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What can be done about teachers being too rigorous?

Original post made by Paly Parent, Palo Alto High School, on Apr 28, 2014

I feel so bad for the students who will fall prey to this sadistic teacher next year. Does complaining to the school help? A shame that students in one classroom are fine while the classroom next door, studying the same subject, are being tortured. Unsure if this teacher has tenure. What can the school do? If they can't fire the person, can they send them elsewhere in the district, such as somewhere they will dislike, like a different grade level, such as corporations sending someone into the corner?

Comments (38)

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Posted by paly parent
a resident of Embarcadero Oaks/Leland
on Apr 29, 2014 at 11:22 am

To answer your question "What can be done about teachers being too rigorous? " The issue is not just what "can" be done but what "will" be done. The answer to both is absolutely nothing.

In my experience with kids for 12 years total at Paly, unless the individual department decides to standardize the teaching level of its teachers, the teachers can do what they want. As long as our test scores are high, we have lots of National Merit scholars and our students get into Ivy's and other top schools, the attitude is if it is not broken, it doesn't need to be fixed.

There are many, many wonderful teachers in PAUSD but all it takes in one as you put it "sadistic" teacher to make a student's (and their family's) life miserable. And I found that issue started in 7th grade at Jordan and continued from there.


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Posted by There is Always One Bad Apple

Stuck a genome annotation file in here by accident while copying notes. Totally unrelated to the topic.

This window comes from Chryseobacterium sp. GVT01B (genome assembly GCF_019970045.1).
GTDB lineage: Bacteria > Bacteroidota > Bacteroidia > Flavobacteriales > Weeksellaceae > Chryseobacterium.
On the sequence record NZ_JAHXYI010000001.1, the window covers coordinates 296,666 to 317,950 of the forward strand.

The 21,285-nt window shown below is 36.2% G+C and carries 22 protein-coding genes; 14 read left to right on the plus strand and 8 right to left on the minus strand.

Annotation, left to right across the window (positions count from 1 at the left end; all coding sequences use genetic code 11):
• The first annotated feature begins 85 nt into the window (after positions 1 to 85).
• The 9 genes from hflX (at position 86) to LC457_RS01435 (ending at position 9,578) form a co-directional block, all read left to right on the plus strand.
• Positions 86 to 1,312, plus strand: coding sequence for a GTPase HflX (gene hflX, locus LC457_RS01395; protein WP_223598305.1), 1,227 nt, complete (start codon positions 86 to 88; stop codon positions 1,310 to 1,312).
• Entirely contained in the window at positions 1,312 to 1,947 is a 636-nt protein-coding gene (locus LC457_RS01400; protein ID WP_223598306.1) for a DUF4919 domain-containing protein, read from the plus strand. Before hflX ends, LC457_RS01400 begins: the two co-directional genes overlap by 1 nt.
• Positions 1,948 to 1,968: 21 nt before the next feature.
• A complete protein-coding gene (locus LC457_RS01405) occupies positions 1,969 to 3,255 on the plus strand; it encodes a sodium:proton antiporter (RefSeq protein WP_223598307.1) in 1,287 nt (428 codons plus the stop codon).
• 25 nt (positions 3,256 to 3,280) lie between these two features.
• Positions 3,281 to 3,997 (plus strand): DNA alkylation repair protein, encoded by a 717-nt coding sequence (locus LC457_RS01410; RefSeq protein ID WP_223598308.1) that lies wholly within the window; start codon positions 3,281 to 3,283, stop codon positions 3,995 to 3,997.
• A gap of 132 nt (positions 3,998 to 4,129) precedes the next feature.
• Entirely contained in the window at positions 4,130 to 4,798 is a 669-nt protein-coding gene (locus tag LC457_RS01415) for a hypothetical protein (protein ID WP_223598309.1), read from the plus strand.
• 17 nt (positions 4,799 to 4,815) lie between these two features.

a resident of Palo Alto High School
on Apr 29, 2014 at 3:31 pm

Ten years ago, my freshman son had a biology teacher that students and parents alike complained about repeatedly. We, and many others, complained to his counsellor, the dean, and the principal, and all claimed that for years they had tried to talk sense into her, but she insisted she was teaching a college level course, she was tenured, there was nothing they could do.

During this teacher's tenure at Paly, we later found, no student had ever received any grade higher than a C from her. Many of her students went on to become math and science majors in college, but many still complain about her to this day. Others were totally turned off to the sciences because of her. She informed all her students on Day One that her class was their most Important, and if they were overloaded with homework skip the other homework in favor of hers. The year my son had her she assigned so much homework over Xmas that it ruined the Day and the whole vacation, which we found we were not alone in complaining to the principal about. Again, we were told this teacher had been reprimanded, she replied that she was teaching a college-level course, she was tenured, there was nothing anyone could do.

And that is the way it was until she retired!


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Posted by Me, too!
a resident of Midtown
on Apr 29, 2014 at 4:11 pm

Any suggestions for parents of a child in the class of a teacher that has too rigorous a class?

My son is has become convinced that he hates science and that school has become a torture chamber.

Yet his natural inclination is to observe deeply and figure things out. He likes science, but hates school science.

He'll put in 1-2 hours a day for weeks preparing for a test, because he didn't learn the stuff well enough as it was taught. Some of this stuff is simply beyond him; the best he can do is try to remember answers to likely questions. This is an otherwise bright-seeming kid.